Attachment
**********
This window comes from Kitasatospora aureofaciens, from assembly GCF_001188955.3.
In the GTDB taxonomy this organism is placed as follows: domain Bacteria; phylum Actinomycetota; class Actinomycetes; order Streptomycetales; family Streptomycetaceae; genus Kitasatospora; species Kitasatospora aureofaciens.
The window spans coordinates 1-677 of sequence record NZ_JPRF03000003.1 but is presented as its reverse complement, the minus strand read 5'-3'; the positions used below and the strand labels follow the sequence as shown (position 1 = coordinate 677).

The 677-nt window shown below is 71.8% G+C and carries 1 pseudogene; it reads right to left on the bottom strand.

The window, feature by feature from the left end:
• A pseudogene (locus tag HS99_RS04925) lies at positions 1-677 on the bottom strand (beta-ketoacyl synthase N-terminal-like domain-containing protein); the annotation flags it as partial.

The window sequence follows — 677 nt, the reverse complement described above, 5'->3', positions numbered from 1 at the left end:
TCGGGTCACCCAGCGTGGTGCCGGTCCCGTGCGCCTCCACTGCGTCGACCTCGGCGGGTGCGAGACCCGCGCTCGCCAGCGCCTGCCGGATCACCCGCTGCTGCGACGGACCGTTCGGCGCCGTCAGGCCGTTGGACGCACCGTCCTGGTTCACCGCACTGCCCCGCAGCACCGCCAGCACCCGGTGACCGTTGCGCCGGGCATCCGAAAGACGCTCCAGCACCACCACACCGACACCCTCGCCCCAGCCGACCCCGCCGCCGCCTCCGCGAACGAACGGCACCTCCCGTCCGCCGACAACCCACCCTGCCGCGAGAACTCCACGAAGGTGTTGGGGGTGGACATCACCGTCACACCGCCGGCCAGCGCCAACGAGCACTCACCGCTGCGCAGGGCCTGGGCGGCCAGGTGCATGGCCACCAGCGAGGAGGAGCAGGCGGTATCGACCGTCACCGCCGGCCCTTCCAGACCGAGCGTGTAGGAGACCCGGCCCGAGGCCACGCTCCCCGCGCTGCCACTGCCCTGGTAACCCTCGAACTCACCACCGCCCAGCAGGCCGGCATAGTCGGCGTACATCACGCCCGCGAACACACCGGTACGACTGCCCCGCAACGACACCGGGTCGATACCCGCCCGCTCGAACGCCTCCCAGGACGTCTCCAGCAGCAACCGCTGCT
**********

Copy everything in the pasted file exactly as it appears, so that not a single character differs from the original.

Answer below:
This window comes from Kitasatospora aureofaciens, from assembly GCF_001188955.3.
In the GTDB taxonomy this organism is placed as follows: domain Bacteria; phylum Actinomycetota; class Actinomycetes; order Streptomycetales; family Streptomycetaceae; genus Kitasatospora; species Kitasatospora aureofaciens.
The window spans coordinates 1-677 of sequence record NZ_JPRF03000003.1 but is presented as its reverse complement, the minus strand read 5'-3'; the positions used below and the strand labels follow the sequence as shown (position 1 = coordinate 677).

The 677-nt window shown below is 71.8% G+C and carries 1 pseudogene; it reads right to left on the bottom strand.

The window, feature by feature from the left end:
• A pseudogene (locus tag HS99_RS04925) lies at positions 1-677 on the bottom strand (beta-ketoacyl synthase N-terminal-like domain-containing protein); the annotation flags it as partial.

The window sequence follows — 677 nt, the reverse complement described above, 5'->3', positions numbered from 1 at the left end:
TCGGGTCACCCAGCGTGGTGCCGGTCCCGTGCGCCTCCACTGCGTCGACCTCGGCGGGTGCGAGACCCGCGCTCGCCAGCGCCTGCCGGATCACCCGCTGCTGCGACGGACCGTTCGGCGCCGTCAGGCCGTTGGACGCACCGTCCTGGTTCACCGCACTGCCCCGCAGCACCGCCAGCACCCGGTGACCGTTGCGCCGGGCATCCGAAAGACGCTCCAGCACCACCACACCGACACCCTCGCCCCAGCCGACCCCGCCGCCGCCTCCGCGAACGAACGGCACCTCCCGTCCGCCGACAACCCACCCTGCCGCGAGAACTCCACGAAGGTGTTGGGGGTGGACATCACCGTCACACCGCCGGCCAGCGCCAACGAGCACTCACCGCTGCGCAGGGCCTGGGCGGCCAGGTGCATGGCCACCAGCGAGGAGGAGCAGGCGGTATCGACCGTCACCGCCGGCCCTTCCAGACCGAGCGTGTAGGAGACCCGGCCCGAGGCCACGCTCCCCGCGCTGCCACTGCCCTGGTAACCCTCGAACTCACCACCGCCCAGCAGGCCGGCATAGTCGGCGTACATCACGCCCGCGAACACACCGGTACGACTGCCCCGCAACGACACCGGGTCGATACCCGCCCGCTCGAACGCCTCCCAGGACGTCTCCAGCAGCAACCGCTGCT